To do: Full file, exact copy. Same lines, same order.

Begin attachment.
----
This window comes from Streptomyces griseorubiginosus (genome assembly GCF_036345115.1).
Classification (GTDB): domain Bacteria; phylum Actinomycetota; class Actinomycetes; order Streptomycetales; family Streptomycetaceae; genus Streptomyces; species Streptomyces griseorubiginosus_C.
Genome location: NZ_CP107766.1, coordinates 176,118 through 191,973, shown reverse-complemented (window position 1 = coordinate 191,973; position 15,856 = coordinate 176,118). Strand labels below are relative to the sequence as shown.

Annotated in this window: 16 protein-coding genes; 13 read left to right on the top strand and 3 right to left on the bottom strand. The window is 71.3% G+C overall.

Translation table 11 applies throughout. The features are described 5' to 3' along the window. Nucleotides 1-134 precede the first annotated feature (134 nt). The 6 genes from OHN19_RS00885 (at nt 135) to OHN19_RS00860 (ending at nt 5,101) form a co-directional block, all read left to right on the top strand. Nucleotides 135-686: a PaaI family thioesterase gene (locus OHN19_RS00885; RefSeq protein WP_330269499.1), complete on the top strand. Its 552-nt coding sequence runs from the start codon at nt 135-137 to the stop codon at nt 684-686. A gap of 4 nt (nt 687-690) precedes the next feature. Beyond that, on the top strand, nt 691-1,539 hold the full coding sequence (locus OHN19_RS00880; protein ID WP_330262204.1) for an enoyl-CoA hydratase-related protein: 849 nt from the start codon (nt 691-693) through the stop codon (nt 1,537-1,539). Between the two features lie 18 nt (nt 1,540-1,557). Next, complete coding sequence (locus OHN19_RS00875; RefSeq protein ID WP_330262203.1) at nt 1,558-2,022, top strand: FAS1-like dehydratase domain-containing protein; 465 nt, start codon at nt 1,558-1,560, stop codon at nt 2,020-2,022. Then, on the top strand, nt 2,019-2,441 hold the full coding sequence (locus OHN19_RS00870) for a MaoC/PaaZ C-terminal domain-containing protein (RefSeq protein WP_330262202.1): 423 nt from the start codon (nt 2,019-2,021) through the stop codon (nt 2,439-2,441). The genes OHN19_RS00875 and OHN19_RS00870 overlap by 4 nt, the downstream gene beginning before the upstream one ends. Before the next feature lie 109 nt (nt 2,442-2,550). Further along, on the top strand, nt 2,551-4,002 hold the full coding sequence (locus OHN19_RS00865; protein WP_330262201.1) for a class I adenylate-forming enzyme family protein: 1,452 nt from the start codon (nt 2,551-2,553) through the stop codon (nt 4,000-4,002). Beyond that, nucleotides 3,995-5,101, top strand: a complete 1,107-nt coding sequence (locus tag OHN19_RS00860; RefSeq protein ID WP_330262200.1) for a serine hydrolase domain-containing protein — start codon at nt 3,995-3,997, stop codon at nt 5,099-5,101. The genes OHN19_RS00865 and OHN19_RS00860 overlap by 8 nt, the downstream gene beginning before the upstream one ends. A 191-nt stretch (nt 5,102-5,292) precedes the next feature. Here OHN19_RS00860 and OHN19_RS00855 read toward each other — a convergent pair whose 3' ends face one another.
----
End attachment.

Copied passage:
This window comes from Streptomyces griseorubiginosus (genome assembly GCF_036345115.1).
Classification (GTDB): domain Bacteria; phylum Actinomycetota; class Actinomycetes; order Streptomycetales; family Streptomycetaceae; genus Streptomyces; species Streptomyces griseorubiginosus_C.
Genome location: NZ_CP107766.1, coordinates 176,118 through 191,973, shown reverse-complemented (window position 1 = coordinate 191,973; position 15,856 = coordinate 176,118). Strand labels below are relative to the sequence as shown.

Annotated in this window: 16 protein-coding genes; 13 read left to right on the top strand and 3 right to left on the bottom strand. The window is 71.3% G+C overall.

Translation table 11 applies throughout. The features are described 5' to 3' along the window. Nucleotides 1-134 precede the first annotated feature (134 nt). The 6 genes from OHN19_RS00885 (at nt 135) to OHN19_RS00860 (ending at nt 5,101) form a co-directional block, all read left to right on the top strand. Nucleotides 135-686: a PaaI family thioesterase gene (locus OHN19_RS00885; RefSeq protein WP_330269499.1), complete on the top strand. Its 552-nt coding sequence runs from the start codon at nt 135-137 to the stop codon at nt 684-686. A gap of 4 nt (nt 687-690) precedes the next feature. Beyond that, on the top strand, nt 691-1,539 hold the full coding sequence (locus OHN19_RS00880; protein ID WP_330262204.1) for an enoyl-CoA hydratase-related protein: 849 nt from the start codon (nt 691-693) through the stop codon (nt 1,537-1,539). Between the two features lie 18 nt (nt 1,540-1,557). Next, complete coding sequence (locus OHN19_RS00875; RefSeq protein ID WP_330262203.1) at nt 1,558-2,022, top strand: FAS1-like dehydratase domain-containing protein; 465 nt, start codon at nt 1,558-1,560, stop codon at nt 2,020-2,022. Then, on the top strand, nt 2,019-2,441 hold the full coding sequence (locus OHN19_RS00870) for a MaoC/PaaZ C-terminal domain-containing protein (RefSeq protein WP_330262202.1): 423 nt from the start codon (nt 2,019-2,021) through the stop codon (nt 2,439-2,441). The genes OHN19_RS00875 and OHN19_RS00870 overlap by 4 nt, the downstream gene beginning before the upstream one ends. Before the next feature lie 109 nt (nt 2,442-2,550). Further along, on the top strand, nt 2,551-4,002 hold the full coding sequence (locus OHN19_RS00865; protein WP_330262201.1) for a class I adenylate-forming enzyme family protein: 1,452 nt from the start codon (nt 2,551-2,553) through the stop codon (nt 4,000-4,002). Beyond that, nucleotides 3,995-5,101, top strand: a complete 1,107-nt coding sequence (locus tag OHN19_RS00860; RefSeq protein ID WP_330262200.1) for a serine hydrolase domain-containing protein — start codon at nt 3,995-3,997, stop codon at nt 5,099-5,101. The genes OHN19_RS00865 and OHN19_RS00860 overlap by 8 nt, the downstream gene beginning before the upstream one ends. A 191-nt stretch (nt 5,102-5,292) precedes the next feature. Here OHN19_RS00860 and OHN19_RS00855 read toward each other — a convergent pair whose 3' ends face one another.